Do you believe that you have more potential to contribute or achieve? Most people would say “yes.” But how do we tap into our potential and purpose?
Did you know, that
- Nearly 80% of individuals dislike what they do for a living? (The levels of dislike range from a feeling of mild irritation to downright loathing.)
- Over 70% of people have no conscious idea of their Personal Style, strengths, values, interests, gifts, or talents?
- Up to 95% of illness is related to lifestyle?
- Most people don’t have any clear vision for their future?
When interviewing colleague Richard Knowdell, a 40-year career-development professional, I asked: “With all thecareer-development resources available, why do 80% of people still not enjoy their work?”
His answer: “People are not willing to do the work or invest in their own professional development to achieve growth. Most will spend more time and money on entertainment this year than on their own development.”
In fact, most individuals will spend more on entertainment this weekend than they are willing to invest in their own professional development this year!
So where do we start to make changes?
To realize our potential, we must make a commitment to work on ourselves. Without self-awareness, we will be unable to make intentional decisions. It’s important to fully understand our preferences and how important they are to all our life choices.
In five separate studies, the process of clarifying and documenting values resulted in increased confidence, reduced stress, increased wellness, improved objectivity, enhanced decision-making capabilities, and increased resilience to challenges and problems.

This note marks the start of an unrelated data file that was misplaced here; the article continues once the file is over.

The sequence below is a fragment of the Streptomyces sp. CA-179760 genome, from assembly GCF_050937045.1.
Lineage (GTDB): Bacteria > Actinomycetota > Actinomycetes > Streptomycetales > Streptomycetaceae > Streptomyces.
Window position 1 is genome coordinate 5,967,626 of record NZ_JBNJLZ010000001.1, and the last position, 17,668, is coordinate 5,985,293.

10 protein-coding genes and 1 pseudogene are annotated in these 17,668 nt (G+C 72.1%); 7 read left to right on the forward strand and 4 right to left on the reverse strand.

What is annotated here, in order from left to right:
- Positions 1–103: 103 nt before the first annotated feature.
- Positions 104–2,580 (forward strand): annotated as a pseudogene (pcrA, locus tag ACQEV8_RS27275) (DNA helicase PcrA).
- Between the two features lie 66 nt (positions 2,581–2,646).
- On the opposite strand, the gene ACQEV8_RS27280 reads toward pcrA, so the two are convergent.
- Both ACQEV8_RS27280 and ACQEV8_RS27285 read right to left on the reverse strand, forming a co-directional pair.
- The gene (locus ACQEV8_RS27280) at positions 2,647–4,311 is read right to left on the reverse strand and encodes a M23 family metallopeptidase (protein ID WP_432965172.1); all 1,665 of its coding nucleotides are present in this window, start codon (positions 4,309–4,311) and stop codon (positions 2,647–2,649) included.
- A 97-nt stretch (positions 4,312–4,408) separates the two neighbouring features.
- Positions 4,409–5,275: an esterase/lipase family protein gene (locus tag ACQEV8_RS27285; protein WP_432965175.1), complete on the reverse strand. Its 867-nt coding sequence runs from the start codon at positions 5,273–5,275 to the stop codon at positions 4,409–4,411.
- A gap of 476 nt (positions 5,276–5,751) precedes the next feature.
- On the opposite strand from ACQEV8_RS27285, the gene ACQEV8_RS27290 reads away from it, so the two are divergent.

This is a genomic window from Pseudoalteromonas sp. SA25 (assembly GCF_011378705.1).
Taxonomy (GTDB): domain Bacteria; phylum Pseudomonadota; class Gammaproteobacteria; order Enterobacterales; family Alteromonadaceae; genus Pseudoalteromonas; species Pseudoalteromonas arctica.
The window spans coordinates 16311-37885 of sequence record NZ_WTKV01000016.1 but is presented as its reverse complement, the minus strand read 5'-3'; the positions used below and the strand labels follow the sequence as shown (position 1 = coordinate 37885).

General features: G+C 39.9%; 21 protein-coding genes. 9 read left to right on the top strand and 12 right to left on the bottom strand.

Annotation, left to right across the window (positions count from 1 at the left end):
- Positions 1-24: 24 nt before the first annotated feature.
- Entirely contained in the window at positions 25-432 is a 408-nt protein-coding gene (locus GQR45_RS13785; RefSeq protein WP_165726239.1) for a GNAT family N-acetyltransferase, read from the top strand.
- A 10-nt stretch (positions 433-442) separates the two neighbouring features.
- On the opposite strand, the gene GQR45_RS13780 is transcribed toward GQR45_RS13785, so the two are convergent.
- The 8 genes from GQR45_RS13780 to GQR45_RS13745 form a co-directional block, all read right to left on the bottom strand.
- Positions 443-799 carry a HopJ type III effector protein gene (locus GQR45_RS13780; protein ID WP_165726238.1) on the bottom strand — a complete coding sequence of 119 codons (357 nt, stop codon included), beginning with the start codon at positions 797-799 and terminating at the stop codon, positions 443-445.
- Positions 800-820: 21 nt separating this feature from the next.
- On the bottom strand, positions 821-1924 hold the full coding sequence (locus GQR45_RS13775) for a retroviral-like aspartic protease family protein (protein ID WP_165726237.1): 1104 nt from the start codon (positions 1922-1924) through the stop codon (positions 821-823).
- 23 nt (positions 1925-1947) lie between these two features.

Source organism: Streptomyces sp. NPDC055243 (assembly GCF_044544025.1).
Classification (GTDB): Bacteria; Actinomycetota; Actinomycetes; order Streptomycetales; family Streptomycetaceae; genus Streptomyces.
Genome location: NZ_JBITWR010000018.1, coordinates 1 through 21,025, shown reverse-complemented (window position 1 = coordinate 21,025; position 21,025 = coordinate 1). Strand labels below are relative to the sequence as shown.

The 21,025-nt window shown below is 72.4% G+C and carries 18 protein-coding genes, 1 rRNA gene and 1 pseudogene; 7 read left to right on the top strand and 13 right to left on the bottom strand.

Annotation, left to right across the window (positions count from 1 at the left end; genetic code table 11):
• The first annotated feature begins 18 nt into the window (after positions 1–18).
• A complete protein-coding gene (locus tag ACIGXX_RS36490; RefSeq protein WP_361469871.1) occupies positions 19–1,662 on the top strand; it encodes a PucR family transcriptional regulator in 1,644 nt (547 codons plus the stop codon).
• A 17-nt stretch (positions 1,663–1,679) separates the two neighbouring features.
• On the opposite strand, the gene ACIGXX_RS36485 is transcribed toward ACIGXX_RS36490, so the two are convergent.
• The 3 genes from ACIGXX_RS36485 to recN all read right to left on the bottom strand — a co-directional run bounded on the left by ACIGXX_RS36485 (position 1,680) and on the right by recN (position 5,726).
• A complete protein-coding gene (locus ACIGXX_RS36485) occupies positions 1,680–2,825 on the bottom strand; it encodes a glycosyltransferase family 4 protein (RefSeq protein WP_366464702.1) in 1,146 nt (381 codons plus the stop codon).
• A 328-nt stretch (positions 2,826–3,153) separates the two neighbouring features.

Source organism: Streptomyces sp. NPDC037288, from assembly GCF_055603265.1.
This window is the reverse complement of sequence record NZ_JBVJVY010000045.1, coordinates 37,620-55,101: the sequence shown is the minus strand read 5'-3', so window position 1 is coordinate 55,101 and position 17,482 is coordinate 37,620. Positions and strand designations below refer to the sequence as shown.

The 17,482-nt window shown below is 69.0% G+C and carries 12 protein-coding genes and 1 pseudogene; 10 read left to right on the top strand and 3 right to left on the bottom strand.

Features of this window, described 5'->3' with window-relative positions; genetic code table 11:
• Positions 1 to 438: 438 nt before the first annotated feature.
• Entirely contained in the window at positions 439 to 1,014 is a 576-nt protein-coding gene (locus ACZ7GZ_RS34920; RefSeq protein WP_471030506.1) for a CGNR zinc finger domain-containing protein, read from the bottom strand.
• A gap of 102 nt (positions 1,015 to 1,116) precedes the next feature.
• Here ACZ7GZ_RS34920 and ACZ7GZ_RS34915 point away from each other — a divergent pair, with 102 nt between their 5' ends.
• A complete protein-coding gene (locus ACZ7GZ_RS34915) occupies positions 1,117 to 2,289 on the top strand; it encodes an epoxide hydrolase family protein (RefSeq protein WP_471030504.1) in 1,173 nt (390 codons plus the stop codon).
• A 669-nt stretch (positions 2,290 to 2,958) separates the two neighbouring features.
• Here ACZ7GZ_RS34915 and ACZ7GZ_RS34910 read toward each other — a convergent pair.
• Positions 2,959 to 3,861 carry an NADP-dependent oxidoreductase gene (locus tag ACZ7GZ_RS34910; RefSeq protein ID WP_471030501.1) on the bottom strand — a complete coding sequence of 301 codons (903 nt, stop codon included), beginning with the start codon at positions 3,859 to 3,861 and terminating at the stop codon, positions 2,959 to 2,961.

Are you clear about your core values? What about your gifts, talents, and abilities?
The following Motivation/Inspiration Model© can help you understand how to live “On Purpose,” realize your potential, as well as provide a way to see and nurture the potential and purpose in others.
Although there are many factors, I will reference two that specifically affect your ability to realize your potential.
Factor #1: Your state of joy and happiness
It is impossible to realize your potential if you are miserable, down, and unhappy. That doesn’t mean every moment will be filled with joy, but consider whether you are generally feeling grounded and centered. The now is the only place any of us can ever live, so why not enjoy it? A wave of research is underway in the area of mindfulness and the importance of being present in the now.